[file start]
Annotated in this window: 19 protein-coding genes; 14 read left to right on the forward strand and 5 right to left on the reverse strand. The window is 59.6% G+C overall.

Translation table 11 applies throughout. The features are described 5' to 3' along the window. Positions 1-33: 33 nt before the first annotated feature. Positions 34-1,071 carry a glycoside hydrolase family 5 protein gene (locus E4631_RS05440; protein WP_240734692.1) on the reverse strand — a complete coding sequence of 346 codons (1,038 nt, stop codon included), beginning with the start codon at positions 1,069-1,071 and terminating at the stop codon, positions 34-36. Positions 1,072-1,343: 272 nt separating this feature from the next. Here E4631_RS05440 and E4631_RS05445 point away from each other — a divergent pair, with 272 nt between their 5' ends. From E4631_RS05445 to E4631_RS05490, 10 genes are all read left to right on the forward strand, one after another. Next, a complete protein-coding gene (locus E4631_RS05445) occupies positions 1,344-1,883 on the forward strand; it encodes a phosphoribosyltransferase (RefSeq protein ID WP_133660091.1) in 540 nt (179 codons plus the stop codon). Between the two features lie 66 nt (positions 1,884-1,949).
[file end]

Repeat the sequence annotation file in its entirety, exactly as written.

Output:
Annotated in this window: 19 protein-coding genes; 14 read left to right on the forward strand and 5 right to left on the reverse strand. The window is 59.6% G+C overall.

Translation table 11 applies throughout. The features are described 5' to 3' along the window. Positions 1-33: 33 nt before the first annotated feature. Positions 34-1,071 carry a glycoside hydrolase family 5 protein gene (locus E4631_RS05440; protein WP_240734692.1) on the reverse strand — a complete coding sequence of 346 codons (1,038 nt, stop codon included), beginning with the start codon at positions 1,069-1,071 and terminating at the stop codon, positions 34-36. Positions 1,072-1,343: 272 nt separating this feature from the next. Here E4631_RS05440 and E4631_RS05445 point away from each other — a divergent pair, with 272 nt between their 5' ends. From E4631_RS05445 to E4631_RS05490, 10 genes are all read left to right on the forward strand, one after another. Next, a complete protein-coding gene (locus E4631_RS05445) occupies positions 1,344-1,883 on the forward strand; it encodes a phosphoribosyltransferase (RefSeq protein ID WP_133660091.1) in 540 nt (179 codons plus the stop codon). Between the two features lie 66 nt (positions 1,884-1,949).